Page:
Molson Coors unveils direct-to-consumer shopping platform
- Molson Coors launched an e-commerce platform for its Blue Moon brand this month after unveiling a similar concept for Coors Light in February, according to Digiday Magazine.
- The company said it plans to integrate shopping capabilities into its social media ads and through display media. Because of restrictions for manufacturers to ship alcohol directly to consumers, Molson Coors is partnering with third-party companies Drizly and Minibar Delivery to fulfill the checkout, delivery and pickup components of its online orders.
- Online beer purchases also have another benefit for the beer giant: consumer data. "A direct-to-consumer website allows us far deeper insights around clickstream data, consumer behavior, how they operate and where they live," Trey Harshfield, Molson Coors' global director of e-commerce, told Digiday.
After several years of decreasing volumes and dropping sales for the beer industry as a whole, Molson Coors has decided to take a new approach and meet consumers where more of them are spending their time: online.
Just this week, overall online shopping sales were higher than brick-and-mortar for the first time in U.S. history. And that growth trickles down to every industry. Rabobank analysts reported U.S. online alcohol sales hit $1.7 billion in 2017. While that's a relatively small total dollar value, growth in online channels is outpacing brick-and-mortar retailers.
First started in 2013, on-demand alcohol delivery apps processed more than $100 million in sales in 2017. Not only are the niche alcohol delivery apps experiencing explosive growth, but Rabobank research analysts noted that in 2017, Amazon's alcohol sales skyrocketed by 230% in Germany and 96% in the U.K. As a result of its overseas success, Amazon is now offering alcohol delivery in Seattle; Portland, Oregon; Cincinnati and Columbus, Ohio, as well as several other cities through its Prime Now service.
With growth potential in e-commerce, it could be a mistake if industry giants like AB InBev and Molson Coors, who have seen their U.S. sales drop in recent quarters as consumers flock to wine, spirits and Mexican and craft brews, don't readjust their strategy to take advantage of this growing market.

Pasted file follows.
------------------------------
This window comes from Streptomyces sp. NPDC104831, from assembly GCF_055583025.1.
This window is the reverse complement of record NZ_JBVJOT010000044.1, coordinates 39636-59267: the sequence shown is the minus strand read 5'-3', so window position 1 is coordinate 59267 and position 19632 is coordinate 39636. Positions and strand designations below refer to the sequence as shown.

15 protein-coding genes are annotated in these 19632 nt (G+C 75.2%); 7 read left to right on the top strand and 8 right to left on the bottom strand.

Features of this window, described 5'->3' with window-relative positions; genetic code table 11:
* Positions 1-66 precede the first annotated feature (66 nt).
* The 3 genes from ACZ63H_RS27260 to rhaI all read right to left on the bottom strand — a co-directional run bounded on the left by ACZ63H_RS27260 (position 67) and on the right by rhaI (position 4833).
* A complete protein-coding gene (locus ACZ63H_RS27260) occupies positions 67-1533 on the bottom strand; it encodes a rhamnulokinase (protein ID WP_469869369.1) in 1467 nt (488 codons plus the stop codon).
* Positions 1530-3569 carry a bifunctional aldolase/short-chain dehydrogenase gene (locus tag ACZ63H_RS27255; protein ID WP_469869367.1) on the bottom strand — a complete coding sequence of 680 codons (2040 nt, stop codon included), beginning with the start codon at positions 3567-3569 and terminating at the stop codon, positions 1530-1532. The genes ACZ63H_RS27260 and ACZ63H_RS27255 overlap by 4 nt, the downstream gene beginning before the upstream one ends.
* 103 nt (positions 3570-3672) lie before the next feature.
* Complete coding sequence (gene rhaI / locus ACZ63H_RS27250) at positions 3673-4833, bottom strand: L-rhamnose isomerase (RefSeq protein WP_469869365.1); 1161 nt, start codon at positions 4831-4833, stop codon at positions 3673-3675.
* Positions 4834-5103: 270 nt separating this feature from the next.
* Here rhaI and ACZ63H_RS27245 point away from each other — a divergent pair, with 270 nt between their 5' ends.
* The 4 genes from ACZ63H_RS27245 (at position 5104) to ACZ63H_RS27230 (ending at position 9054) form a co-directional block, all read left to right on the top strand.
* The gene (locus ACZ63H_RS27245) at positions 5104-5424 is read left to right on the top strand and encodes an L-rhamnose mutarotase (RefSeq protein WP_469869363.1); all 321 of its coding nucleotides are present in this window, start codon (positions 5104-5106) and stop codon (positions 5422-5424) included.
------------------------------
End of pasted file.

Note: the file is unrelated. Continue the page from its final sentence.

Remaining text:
Although regulations make it complicated to distribute online orders — alcohol brands may not create a direct relationship between the consumer and the brand, which has necessitated a three-tier system where no one player can be involved in more than one tier — there are plenty of third-party distributors to help Molson Coors reach its consumers with a delivery.
To test the waters, the beer giant is diving in with two of its key brands: Blue Moon and Coors Light. Sales volumes in the U.S. declined 5.1% in Molson Coors' fourth quarter, the company said in its most recent earnings report. This decrease corresponds with the industry’s broader decline, which is not showing any signs of improving any time soon.
"We anticipate further contraction of the U.S. beer industry volumes, which we plan to offset by adding resources to accelerate our portfolio premiumization and improve our industry volume share trends," Mark Hunter, Molson Coors' CEO, said on a conference call in February.
Molson Coors has the option to offer its beers through existing online retailers. However, by opening up another retail avenue with its own platform, the brewer hopes to encourage more sales as well as to better understand data, including when consumers are purchasing and where they live. All of this information can then be used in more traditional marketing channels to sell more beer in supermarkets and retail outlets.
Blue Moon, a popular brand the brewer produces, appeals to a different demographic of beer drinkers who prefer creative flavors and craft brews. By opening this beer up for purchase online, Molson Coors is once again hoping to glean insight into the market for those who prefer craft brews and flavored beverages — two segments of the beer market to post sales gains in 2017, according to the Beverage Information Group's 2018 Beer Handbook.
If this shopping method resonates with consumers and generates sales and valuable data for the brewer, there is a good chance that Molson Coors will offer e-commerce options for all its brands. Since the company already plans to integrate online shopping into its social media ads and grow this strategy, it seems like it is only a matter of time before the beer giant further taps into the growing online space.
- Digiday Magazine Even Molson Coors is hatching a direct-to-consumer strategy